I have never voted Labour, but were I in England I would vote for Corbyn’s Labour. There is so much that is very good in Labour’s manifesto, but they had me at renationalisation of the railways. Abolition of university tuition fees is also very near to my heart.
The key point is this. I strongly suspect that 90% of other SNP voters, were they in England, would vote for Corbyn’s Labour too. Scottish Labour is a very different thing to Corbyn’s Labour, and the longstanding mutual hatred of the SNP and central elements of Scottish Labour has real causes. The ease with which Scottish Labour voters are transferring direct to Tory, and the truly shameful Tory/Labour coalitions being cooked up now in town halls all round Scotland, show that a hard core of Scottish Labour has nothing to do with Corbyn’s Labour. It is rather a toxic brew of Blairism, institutional corruption and the Orange Order. Amazingly it manages to be still less attractive than that sounds.
There were once many thousand of genuine and decent people in Scottish Labour. Those people now constitute a very large proportion of the SNP. There are very few decent people in Scottish Labour left.
The truth is that the SNP and Corbyn believe in a very similar brand of Progressivism. The Scots simply wish to pursue it in their own country. Given Corbyn’s support for Irish unification and anti-colonial movements all round the world, his opposition to Scottish Independence is unnatural, and his initial welcome for a second referendum reflected his own instinct.
In 1886, Gladstone became convinced of both the justice and political expediency of Irish Home Rule. He decided to adopt it and thus quite deliberately split the Liberal Party. This was a massive split – those who left included the greatest grandees, the Dukes of Westminster, Devonshire, Bedford and Argyll, plus some of the protestant chapel faction like Joseph Chamberlain and John Bright. Those departing Liberal Unionists functioned as a separate political party, in effective coalition with the Tories, until eventually merging into the Conservative and Unionist party.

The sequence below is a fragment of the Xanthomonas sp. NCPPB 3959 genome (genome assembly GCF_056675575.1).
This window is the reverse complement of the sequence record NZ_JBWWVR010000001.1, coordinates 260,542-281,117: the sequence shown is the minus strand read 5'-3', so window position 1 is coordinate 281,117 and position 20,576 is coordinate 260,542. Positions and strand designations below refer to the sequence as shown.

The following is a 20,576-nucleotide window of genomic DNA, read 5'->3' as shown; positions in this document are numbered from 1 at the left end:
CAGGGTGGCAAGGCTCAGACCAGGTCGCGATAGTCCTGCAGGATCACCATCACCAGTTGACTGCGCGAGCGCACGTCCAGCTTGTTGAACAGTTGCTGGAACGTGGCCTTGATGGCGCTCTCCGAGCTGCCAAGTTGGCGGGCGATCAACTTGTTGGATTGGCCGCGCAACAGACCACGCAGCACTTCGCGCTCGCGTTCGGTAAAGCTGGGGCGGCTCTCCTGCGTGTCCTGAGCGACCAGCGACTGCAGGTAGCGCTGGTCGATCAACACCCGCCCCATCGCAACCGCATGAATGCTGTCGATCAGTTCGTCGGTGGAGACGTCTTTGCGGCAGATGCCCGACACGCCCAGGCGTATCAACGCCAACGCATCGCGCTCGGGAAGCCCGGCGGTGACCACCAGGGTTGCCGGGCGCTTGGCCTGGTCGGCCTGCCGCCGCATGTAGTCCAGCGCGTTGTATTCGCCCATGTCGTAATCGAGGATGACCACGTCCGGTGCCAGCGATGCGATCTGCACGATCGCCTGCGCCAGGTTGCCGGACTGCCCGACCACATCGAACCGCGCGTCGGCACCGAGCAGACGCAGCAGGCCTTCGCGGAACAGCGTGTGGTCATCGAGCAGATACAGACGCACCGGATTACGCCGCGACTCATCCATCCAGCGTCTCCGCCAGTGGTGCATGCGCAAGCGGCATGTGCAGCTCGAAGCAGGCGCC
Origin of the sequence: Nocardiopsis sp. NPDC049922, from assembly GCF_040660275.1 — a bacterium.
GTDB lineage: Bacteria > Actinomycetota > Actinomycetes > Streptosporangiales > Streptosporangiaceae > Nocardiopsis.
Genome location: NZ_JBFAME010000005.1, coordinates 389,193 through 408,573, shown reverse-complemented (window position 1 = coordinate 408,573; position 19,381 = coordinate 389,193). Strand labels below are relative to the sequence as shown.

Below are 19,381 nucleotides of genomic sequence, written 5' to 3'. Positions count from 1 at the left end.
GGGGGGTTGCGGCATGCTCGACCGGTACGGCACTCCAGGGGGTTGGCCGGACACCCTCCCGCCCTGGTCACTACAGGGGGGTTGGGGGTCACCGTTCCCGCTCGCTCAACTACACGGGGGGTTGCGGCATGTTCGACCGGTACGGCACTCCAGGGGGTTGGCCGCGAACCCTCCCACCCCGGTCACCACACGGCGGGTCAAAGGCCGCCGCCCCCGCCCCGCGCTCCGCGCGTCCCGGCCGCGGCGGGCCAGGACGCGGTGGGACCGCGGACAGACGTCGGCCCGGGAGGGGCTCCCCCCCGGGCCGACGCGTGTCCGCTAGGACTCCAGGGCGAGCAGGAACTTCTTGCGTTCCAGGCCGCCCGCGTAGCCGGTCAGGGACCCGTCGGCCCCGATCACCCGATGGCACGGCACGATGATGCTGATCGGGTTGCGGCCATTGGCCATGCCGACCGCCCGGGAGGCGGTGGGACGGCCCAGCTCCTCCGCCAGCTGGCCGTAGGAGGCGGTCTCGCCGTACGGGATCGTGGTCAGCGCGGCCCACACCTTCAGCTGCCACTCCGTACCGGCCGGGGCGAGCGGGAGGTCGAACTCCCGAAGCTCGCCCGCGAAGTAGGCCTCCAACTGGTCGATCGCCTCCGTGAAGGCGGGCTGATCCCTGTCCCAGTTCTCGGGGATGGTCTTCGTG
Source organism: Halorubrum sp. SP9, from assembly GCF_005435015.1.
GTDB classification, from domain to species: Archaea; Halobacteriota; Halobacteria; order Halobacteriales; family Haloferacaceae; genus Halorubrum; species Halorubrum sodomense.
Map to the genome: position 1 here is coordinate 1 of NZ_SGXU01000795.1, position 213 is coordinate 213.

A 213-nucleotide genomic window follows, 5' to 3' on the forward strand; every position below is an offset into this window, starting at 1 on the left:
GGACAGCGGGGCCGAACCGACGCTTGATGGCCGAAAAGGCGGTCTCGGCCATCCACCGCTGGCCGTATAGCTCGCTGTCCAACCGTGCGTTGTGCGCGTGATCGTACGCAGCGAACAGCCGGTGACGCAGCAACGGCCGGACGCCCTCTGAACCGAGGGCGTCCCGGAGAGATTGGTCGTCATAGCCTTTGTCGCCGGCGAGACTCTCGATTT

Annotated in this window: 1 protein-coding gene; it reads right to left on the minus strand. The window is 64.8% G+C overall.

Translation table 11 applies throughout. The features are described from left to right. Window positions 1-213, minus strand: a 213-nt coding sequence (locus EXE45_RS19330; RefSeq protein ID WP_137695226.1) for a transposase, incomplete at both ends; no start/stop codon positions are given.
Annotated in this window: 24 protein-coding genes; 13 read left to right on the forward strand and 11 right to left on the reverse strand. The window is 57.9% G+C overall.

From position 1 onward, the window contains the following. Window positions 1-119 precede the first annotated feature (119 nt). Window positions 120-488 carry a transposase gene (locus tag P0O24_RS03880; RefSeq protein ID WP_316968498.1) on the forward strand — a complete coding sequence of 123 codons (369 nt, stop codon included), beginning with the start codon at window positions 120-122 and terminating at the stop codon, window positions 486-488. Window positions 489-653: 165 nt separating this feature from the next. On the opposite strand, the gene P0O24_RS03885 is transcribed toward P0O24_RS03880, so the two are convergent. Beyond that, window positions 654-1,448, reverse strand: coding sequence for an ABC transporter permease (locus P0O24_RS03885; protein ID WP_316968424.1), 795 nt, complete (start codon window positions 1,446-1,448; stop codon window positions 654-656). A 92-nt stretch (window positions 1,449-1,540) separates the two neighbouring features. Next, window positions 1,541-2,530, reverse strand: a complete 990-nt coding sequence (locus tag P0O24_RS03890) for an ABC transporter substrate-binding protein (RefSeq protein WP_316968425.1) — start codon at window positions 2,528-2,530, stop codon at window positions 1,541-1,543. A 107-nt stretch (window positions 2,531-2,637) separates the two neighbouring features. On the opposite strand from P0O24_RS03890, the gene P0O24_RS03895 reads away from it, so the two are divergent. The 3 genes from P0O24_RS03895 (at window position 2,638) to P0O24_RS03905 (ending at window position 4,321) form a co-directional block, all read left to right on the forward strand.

This loss of Dukes and their acolytes paved the way for the Liberal Party to become much more radical, leading to the Liberal governments of 1906-15 which introduced reforms including national insurance, abolition of the workhouse, old age pensions and free school meals. I would argue that, along with Attlee’s government, it was the greatest reforming government in British history. All done with the essential support of the Irish nationalists.
Corbyn should do the same. He should stop fighting Scottish Independence and embrace it. He should join forces with those who support the same kind of domestic reform and foreign policy he embraces. The loss of Alistair Darling, Kezia Dugdale, John McTernan and John Mann to Labour would be as nothing compared to the losses Gladstone was prepared to accept in embracing Irish nationalism.
The Liberal Unionists are only remembered today when The Importance of Being Earnest is performed. I have changed “Liberal Unionist” to “Blairite” in this excerpt to show how precisely the scenario fits with today’s situation:
Lady Bracknell (Sternly): What are your politics?
Jack: Well, I am afraid I really have none. I am a Blairite.
Lady Bracknell: Oh, they count as Tories. They dine with us. Or come in the evening at any rate.
By throwing over the Scottish Labour dinosaurs and any Blairite shills who wish to go with them, Corbyn can remake the politics of the United Kingdom. And the SNP, just as the Irish Nationalists did in 1906, can help Corbyn to make the permanent transformational changes to the UK, even as they go through the process of leaving it. A future Labour/SNP administration could enact a manifesto as radical as the one that Labour have just unveiled, as the parting gift of the Scots to the UK. After this election, this must be the way forward for Corbyn. As May hits the car crash of Brexit, if May wins on 8 June I do not think her administration will last five years, and I am quite certain she, or the Tories, will not win the ensuing election.
There are other valid comparisons between Corbyn and Gladstone, particularly in foreign policy with regard to Gladstone’s principled and vigorous opposition to the Second Anglo-Afghan war. Gladstone as leader of the opposition argued directly that Afghans fighting invading British troops were justified in doing so: “We have destroyed their homes and driven their wives and children into the snows of winter”. Corbyn has a similar courage in taking on today’s media-driven jingoism and militarism.
Does Corbyn have similar courage in forcing the realignment that can make sense of UK politics, as Scotland leaves as Ireland once did? Can Jeremy embrace Scottish Independence, as I have no doubt is his natural instinct? That will be the measure of whether he makes a real mark on the future, or becomes a brief flash of radical failure.